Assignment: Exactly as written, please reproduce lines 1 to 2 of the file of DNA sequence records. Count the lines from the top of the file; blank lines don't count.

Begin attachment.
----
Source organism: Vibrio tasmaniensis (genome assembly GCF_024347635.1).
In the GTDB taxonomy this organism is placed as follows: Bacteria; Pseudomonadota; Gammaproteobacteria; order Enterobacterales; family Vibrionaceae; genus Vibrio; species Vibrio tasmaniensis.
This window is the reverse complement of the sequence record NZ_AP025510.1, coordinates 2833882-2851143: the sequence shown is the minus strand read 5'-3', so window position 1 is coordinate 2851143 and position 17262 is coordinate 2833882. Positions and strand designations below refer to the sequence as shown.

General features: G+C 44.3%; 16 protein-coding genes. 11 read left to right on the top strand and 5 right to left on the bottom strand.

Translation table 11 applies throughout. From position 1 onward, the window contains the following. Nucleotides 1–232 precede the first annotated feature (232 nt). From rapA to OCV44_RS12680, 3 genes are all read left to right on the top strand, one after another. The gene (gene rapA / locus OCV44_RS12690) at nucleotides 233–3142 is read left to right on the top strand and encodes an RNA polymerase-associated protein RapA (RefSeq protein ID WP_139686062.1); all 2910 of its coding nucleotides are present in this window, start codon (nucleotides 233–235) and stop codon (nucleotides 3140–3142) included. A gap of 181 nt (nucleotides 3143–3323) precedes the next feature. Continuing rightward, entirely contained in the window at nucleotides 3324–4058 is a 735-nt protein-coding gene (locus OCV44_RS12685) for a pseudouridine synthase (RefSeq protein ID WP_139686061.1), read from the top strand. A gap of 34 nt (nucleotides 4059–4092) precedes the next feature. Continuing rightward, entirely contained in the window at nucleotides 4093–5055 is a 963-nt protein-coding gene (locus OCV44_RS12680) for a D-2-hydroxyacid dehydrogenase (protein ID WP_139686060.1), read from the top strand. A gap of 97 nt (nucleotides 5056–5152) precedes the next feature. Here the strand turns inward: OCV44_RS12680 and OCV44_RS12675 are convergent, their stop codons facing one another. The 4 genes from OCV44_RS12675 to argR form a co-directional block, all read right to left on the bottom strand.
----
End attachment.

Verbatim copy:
Source organism: Vibrio tasmaniensis (genome assembly GCF_024347635.1).
In the GTDB taxonomy this organism is placed as follows: Bacteria; Pseudomonadota; Gammaproteobacteria; order Enterobacterales; family Vibrionaceae; genus Vibrio; species Vibrio tasmaniensis.